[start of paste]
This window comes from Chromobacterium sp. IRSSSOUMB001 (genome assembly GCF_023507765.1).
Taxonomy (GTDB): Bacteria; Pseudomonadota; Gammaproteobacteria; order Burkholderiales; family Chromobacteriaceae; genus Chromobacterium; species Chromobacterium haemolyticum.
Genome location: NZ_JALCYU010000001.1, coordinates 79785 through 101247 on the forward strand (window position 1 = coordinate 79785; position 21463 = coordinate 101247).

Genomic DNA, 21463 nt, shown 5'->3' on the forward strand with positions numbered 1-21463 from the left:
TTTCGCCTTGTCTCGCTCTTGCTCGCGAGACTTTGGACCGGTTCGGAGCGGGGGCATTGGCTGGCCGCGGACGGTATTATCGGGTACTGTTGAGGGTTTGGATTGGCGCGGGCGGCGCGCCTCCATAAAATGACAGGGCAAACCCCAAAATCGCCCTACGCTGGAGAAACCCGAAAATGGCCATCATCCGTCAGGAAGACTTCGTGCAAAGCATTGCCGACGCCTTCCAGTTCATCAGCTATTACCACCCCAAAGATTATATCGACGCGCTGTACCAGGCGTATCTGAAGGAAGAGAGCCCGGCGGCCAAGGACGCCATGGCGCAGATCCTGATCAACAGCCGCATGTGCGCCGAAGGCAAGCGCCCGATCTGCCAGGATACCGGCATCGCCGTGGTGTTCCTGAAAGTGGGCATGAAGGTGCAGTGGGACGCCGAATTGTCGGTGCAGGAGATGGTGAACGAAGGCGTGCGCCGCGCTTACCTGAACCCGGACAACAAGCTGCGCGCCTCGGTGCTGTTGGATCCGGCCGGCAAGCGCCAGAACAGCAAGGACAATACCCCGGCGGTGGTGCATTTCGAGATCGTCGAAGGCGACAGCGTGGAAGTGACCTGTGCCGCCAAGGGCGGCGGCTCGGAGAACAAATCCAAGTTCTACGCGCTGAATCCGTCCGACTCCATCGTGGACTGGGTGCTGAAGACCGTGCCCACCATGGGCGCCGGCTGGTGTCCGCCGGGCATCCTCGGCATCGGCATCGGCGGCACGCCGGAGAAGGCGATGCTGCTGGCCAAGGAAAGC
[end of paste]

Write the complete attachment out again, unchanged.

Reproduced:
This window comes from Chromobacterium sp. IRSSSOUMB001 (genome assembly GCF_023507765.1).
Taxonomy (GTDB): Bacteria; Pseudomonadota; Gammaproteobacteria; order Burkholderiales; family Chromobacteriaceae; genus Chromobacterium; species Chromobacterium haemolyticum.
Genome location: NZ_JALCYU010000001.1, coordinates 79785 through 101247 on the forward strand (window position 1 = coordinate 79785; position 21463 = coordinate 101247).

Genomic DNA, 21463 nt, shown 5'->3' on the forward strand with positions numbered 1-21463 from the left:
TTTCGCCTTGTCTCGCTCTTGCTCGCGAGACTTTGGACCGGTTCGGAGCGGGGGCATTGGCTGGCCGCGGACGGTATTATCGGGTACTGTTGAGGGTTTGGATTGGCGCGGGCGGCGCGCCTCCATAAAATGACAGGGCAAACCCCAAAATCGCCCTACGCTGGAGAAACCCGAAAATGGCCATCATCCGTCAGGAAGACTTCGTGCAAAGCATTGCCGACGCCTTCCAGTTCATCAGCTATTACCACCCCAAAGATTATATCGACGCGCTGTACCAGGCGTATCTGAAGGAAGAGAGCCCGGCGGCCAAGGACGCCATGGCGCAGATCCTGATCAACAGCCGCATGTGCGCCGAAGGCAAGCGCCCGATCTGCCAGGATACCGGCATCGCCGTGGTGTTCCTGAAAGTGGGCATGAAGGTGCAGTGGGACGCCGAATTGTCGGTGCAGGAGATGGTGAACGAAGGCGTGCGCCGCGCTTACCTGAACCCGGACAACAAGCTGCGCGCCTCGGTGCTGTTGGATCCGGCCGGCAAGCGCCAGAACAGCAAGGACAATACCCCGGCGGTGGTGCATTTCGAGATCGTCGAAGGCGACAGCGTGGAAGTGACCTGTGCCGCCAAGGGCGGCGGCTCGGAGAACAAATCCAAGTTCTACGCGCTGAATCCGTCCGACTCCATCGTGGACTGGGTGCTGAAGACCGTGCCCACCATGGGCGCCGGCTGGTGTCCGCCGGGCATCCTCGGCATCGGCATCGGCGGCACGCCGGAGAAGGCGATGCTGCTGGCCAAGGAAAGC